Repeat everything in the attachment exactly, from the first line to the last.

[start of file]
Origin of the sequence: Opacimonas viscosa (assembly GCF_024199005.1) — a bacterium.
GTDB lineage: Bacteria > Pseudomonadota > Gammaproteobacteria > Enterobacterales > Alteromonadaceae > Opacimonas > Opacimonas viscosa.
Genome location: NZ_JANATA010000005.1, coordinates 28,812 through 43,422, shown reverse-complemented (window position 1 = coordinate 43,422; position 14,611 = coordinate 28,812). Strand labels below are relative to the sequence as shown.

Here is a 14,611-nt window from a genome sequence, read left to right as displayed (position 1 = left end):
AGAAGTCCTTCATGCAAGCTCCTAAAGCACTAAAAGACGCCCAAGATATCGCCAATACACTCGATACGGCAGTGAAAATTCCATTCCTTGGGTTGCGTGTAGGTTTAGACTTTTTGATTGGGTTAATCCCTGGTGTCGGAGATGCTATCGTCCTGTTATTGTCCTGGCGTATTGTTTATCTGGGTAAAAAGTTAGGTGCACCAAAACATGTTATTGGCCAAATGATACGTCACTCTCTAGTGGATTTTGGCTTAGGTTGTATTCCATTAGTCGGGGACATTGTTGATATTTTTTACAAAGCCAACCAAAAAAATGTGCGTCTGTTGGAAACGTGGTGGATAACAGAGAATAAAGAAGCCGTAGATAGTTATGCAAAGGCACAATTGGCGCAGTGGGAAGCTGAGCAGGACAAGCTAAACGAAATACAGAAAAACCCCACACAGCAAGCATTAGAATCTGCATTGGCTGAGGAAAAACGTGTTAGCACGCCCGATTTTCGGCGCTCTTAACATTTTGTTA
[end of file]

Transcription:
Origin of the sequence: Opacimonas viscosa (assembly GCF_024199005.1) — a bacterium.
GTDB lineage: Bacteria > Pseudomonadota > Gammaproteobacteria > Enterobacterales > Alteromonadaceae > Opacimonas > Opacimonas viscosa.
Genome location: NZ_JANATA010000005.1, coordinates 28,812 through 43,422, shown reverse-complemented (window position 1 = coordinate 43,422; position 14,611 = coordinate 28,812). Strand labels below are relative to the sequence as shown.

Here is a 14,611-nt window from a genome sequence, read left to right as displayed (position 1 = left end):
AGAAGTCCTTCATGCAAGCTCCTAAAGCACTAAAAGACGCCCAAGATATCGCCAATACACTCGATACGGCAGTGAAAATTCCATTCCTTGGGTTGCGTGTAGGTTTAGACTTTTTGATTGGGTTAATCCCTGGTGTCGGAGATGCTATCGTCCTGTTATTGTCCTGGCGTATTGTTTATCTGGGTAAAAAGTTAGGTGCACCAAAACATGTTATTGGCCAAATGATACGTCACTCTCTAGTGGATTTTGGCTTAGGTTGTATTCCATTAGTCGGGGACATTGTTGATATTTTTTACAAAGCCAACCAAAAAAATGTGCGTCTGTTGGAAACGTGGTGGATAACAGAGAATAAAGAAGCCGTAGATAGTTATGCAAAGGCACAATTGGCGCAGTGGGAAGCTGAGCAGGACAAGCTAAACGAAATACAGAAAAACCCCACACAGCAAGCATTAGAATCTGCATTGGCTGAGGAAAAACGTGTTAGCACGCCCGATTTTCGGCGCTCTTAACATTTTGTTA